Gerrard Village toronto

Vanished Bohemia: Remembering Gerrard Village and the Golden Age of the Coffee House

Before there was Queen West or Yorkville, there was Gerrard Village, a long-gone artists' enclave described as "Toronto's Greenwich Village," and in operation as such for much longer than either of these legendary bohemian hangouts. There's not much left today except a conspicuous stand of onetime Victorian homes running along a short block on the north side of Gerrard between Bay and Laplante Avenue, an isolated island of weathered brick in a forest of office towers, condos, hotels and hospital buildings.

There was some public agonizing this week over the ongoing gentrification of the Church-Wellesley "gay ghetto," which made me wonder at how permanent a neighbourhood can seem when it's thriving, and how utterly it can seem to have disappeared when its residents move on with the fashion and the times - either voluntarily or with a developer's hand pushing firmly at their back. Don Cullen remembers Gerrard Village all too well, back when the actor/writer was the proprietor of the Bohemian Embassy, its most famous coffee house.

"It wasn't very big by today's standards of artsy fartsy districts, you know," Cullen recalls. "It was only a couple of blocks long, and not everything revolved around painting and writing and music. There was The Coffee House, and it was kind of an interesting place. It was relatively small, but it wasn't unusual for someone to stand up and read some poems or recite something, or for somebody to be playing a guitar or whatever. It was kind of a scuzzy place, but it was a nice scuzz, if you want to put it that way. It was a nice little treat to be there and hang out and have a cappuccino or whatever."

Cullen opened the Bohemian Embassy in 1960, by which point hospital expansion and real estate speculation meant that "the days of that era were numbered really, by the time I was part of it." Still, Bob Dylan showed up and almost played a few songs there, and Cullen's sometime employer, the CBC, captured a madcap night onstage at the Embassy during Toronto's first "happening."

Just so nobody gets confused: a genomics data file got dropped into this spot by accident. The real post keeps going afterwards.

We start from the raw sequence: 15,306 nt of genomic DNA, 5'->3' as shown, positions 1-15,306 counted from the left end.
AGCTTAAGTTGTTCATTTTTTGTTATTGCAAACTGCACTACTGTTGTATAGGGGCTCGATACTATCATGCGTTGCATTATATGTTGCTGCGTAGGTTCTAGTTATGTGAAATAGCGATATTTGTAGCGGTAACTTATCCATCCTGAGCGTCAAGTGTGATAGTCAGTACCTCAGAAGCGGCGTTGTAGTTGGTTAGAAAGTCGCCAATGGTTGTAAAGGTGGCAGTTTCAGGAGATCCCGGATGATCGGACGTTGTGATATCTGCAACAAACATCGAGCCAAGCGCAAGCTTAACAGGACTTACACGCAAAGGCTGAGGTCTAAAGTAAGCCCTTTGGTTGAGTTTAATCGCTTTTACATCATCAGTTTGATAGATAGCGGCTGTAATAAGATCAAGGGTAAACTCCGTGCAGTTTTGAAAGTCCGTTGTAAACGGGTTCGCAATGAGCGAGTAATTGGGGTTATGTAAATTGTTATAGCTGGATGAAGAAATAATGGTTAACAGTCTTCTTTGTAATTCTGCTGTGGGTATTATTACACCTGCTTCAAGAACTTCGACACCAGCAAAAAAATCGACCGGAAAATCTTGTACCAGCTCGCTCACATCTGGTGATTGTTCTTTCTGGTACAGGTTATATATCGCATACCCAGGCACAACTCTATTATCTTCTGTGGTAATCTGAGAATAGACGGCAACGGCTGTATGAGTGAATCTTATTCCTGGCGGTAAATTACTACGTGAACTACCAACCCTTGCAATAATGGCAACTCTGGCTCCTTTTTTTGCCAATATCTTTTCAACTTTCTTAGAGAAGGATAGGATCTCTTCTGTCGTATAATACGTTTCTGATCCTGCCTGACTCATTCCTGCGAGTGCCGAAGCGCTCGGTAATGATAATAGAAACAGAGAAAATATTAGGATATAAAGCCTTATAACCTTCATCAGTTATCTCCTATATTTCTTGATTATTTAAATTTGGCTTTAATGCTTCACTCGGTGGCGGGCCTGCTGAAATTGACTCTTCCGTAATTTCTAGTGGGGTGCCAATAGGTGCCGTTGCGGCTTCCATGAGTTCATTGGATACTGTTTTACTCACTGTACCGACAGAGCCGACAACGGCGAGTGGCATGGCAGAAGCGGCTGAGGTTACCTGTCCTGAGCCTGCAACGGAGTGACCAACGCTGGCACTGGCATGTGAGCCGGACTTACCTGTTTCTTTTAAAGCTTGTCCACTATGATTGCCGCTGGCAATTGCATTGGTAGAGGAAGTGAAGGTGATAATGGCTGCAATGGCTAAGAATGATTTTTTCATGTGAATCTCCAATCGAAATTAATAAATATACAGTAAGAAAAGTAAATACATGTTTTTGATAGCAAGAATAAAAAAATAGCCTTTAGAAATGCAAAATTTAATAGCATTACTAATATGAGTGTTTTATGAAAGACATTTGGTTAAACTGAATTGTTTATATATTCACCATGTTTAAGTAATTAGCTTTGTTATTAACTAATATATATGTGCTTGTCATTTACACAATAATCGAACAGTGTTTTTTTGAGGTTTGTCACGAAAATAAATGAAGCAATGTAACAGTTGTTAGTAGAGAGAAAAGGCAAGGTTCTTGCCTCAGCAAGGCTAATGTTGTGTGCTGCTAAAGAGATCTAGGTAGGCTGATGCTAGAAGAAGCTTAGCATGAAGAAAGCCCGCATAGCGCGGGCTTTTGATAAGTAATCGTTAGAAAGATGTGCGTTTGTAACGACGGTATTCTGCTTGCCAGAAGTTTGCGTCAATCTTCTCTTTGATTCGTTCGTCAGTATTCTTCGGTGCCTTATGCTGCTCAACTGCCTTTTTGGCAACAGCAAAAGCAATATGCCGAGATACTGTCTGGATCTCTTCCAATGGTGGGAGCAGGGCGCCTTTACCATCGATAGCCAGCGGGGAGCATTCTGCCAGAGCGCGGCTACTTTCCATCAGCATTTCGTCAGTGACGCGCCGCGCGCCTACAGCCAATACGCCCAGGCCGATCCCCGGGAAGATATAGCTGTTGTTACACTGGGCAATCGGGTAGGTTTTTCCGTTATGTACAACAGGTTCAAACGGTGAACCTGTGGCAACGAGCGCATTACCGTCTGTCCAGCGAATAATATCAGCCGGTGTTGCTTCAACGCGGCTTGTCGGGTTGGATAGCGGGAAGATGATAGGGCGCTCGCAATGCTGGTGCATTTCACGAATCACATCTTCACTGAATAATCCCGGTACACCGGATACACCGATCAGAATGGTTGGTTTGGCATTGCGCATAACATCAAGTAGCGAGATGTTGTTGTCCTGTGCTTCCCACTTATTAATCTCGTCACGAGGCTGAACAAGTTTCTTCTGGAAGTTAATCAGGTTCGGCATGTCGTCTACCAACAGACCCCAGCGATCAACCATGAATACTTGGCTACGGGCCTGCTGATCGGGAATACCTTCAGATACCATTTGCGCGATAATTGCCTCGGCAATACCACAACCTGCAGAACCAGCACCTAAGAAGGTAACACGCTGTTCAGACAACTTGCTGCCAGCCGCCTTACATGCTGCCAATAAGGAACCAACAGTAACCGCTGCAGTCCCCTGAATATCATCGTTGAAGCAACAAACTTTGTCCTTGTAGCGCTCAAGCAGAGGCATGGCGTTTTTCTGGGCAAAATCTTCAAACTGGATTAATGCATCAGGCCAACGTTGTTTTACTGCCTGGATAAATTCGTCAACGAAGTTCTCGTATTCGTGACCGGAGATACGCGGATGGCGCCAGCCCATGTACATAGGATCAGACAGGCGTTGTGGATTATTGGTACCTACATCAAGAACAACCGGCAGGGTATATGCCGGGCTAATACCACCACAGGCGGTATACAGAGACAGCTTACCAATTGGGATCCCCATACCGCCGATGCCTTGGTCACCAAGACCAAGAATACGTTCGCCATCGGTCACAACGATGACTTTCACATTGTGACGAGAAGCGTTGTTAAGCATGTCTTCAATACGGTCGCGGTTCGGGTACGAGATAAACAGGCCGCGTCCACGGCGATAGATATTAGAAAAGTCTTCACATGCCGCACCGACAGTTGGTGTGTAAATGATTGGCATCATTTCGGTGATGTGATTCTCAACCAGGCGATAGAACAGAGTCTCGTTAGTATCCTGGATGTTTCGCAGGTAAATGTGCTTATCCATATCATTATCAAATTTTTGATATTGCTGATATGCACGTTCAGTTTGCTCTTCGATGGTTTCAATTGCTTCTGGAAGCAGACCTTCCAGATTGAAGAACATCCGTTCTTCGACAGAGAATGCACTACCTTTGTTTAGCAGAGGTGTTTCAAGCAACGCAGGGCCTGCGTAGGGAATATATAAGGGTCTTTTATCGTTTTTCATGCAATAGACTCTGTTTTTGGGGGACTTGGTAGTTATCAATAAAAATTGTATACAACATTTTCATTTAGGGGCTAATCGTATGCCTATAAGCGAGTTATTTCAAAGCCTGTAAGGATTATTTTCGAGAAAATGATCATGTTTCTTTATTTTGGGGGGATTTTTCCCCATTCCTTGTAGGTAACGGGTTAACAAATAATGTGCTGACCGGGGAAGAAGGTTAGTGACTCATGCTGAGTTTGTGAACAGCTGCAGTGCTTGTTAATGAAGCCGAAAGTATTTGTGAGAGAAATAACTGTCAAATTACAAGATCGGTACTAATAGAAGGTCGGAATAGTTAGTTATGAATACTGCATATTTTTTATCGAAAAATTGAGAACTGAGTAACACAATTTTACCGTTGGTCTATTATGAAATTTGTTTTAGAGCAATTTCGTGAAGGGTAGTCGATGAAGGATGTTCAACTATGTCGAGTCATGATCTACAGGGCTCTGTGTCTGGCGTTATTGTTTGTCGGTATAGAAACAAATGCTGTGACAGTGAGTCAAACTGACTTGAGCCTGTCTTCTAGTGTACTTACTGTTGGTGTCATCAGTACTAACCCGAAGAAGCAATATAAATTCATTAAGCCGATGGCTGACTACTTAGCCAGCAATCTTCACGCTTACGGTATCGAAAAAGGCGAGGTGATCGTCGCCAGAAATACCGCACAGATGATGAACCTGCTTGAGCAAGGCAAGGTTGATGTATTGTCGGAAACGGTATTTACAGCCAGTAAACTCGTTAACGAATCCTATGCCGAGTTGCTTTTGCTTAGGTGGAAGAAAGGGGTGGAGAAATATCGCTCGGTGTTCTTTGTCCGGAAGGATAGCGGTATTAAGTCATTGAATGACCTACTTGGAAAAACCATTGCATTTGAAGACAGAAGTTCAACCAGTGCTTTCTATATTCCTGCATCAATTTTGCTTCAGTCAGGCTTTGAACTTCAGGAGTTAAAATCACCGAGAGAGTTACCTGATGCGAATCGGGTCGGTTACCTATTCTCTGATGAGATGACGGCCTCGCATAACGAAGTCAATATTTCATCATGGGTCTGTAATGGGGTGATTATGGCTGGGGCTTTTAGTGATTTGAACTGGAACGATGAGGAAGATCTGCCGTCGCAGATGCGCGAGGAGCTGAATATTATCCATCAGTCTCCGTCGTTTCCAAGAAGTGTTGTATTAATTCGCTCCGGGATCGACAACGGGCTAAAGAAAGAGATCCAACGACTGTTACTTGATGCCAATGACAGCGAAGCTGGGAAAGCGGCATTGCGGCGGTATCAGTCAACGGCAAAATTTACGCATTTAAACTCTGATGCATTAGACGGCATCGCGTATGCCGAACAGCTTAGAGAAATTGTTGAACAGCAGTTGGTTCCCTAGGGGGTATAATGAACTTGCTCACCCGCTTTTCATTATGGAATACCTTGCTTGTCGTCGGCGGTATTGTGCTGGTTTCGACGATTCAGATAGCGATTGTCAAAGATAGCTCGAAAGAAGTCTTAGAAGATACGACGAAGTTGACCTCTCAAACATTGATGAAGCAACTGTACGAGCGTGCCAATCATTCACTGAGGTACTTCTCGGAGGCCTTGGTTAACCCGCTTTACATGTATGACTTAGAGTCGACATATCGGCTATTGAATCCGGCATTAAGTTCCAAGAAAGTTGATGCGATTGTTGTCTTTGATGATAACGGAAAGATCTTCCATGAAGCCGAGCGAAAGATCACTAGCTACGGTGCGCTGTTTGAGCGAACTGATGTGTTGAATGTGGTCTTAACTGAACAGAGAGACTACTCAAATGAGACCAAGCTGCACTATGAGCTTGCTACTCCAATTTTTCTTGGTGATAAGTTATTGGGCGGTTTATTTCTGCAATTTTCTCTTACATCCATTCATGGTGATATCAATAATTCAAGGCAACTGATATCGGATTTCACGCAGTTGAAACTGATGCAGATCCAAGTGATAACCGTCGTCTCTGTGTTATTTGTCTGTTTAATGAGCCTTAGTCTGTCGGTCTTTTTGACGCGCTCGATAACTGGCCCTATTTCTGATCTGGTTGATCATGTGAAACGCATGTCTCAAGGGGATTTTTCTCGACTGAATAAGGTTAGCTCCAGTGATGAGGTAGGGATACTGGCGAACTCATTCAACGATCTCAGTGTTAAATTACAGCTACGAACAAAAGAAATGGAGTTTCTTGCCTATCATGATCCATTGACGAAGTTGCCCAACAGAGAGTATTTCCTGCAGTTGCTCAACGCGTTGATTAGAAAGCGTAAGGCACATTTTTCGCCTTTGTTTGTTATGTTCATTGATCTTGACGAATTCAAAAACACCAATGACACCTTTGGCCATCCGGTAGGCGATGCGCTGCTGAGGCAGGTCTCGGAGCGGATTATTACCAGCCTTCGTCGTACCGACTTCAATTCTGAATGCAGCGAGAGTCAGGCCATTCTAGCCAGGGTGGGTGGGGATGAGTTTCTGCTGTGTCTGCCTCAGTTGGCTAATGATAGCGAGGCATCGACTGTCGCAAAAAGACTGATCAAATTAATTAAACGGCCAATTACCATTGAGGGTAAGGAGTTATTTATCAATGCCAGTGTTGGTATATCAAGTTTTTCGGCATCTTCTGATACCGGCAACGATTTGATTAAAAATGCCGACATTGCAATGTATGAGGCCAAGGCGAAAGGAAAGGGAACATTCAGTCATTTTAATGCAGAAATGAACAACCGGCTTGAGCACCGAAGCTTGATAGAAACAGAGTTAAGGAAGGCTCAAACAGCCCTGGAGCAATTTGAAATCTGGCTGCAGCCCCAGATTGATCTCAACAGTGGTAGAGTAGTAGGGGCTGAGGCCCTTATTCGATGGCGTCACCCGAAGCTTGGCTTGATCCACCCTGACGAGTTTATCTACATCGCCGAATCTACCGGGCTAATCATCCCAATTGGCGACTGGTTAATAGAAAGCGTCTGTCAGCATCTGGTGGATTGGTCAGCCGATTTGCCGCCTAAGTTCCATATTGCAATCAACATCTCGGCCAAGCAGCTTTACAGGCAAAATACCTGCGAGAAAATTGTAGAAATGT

The Embassy was located a few blocks north of Gerrard Village, in the former hayloft of a onetime livery stable on St. Nicholas - an address now occupied by fetish merchants Northbound Leather. "I think pressures were being made on that district by hospital expansion and real estate speculation and that sort of thing," Cullen remembers, and the drift northwards to Yorkville had already begun.

Like everyone else who spent time there, Cullen describes the Embassy and Gerrard Village in general as a respite from Toronto's famously Presbyterian character, but it was that character - and the city's draconian liquor regulations and famously strict blue laws - that he's come to credit for the uniqueness of cultural life in the village. Like any coffee house, the Bohemian Embassy never had a liquor licence, which meant that Cullen could stage 40 consecutive Sunday nights of chamber music at the club paying the musicians union scale, and promote music whose gentle quality would have been lost in the clamour of a bar.

"I really feel that something is really lost with the lack of the coffee houses, and you can't compete with the bars," Cullen says, and remembers musicians showing up for his chamber concerts in shorts and bare feet, and a stout young man named Nelson Dempster playing Bach's cello suites. "I was so moved by the beauty of it. I was in tears," he recalls. "I feel so delighted that that happened."

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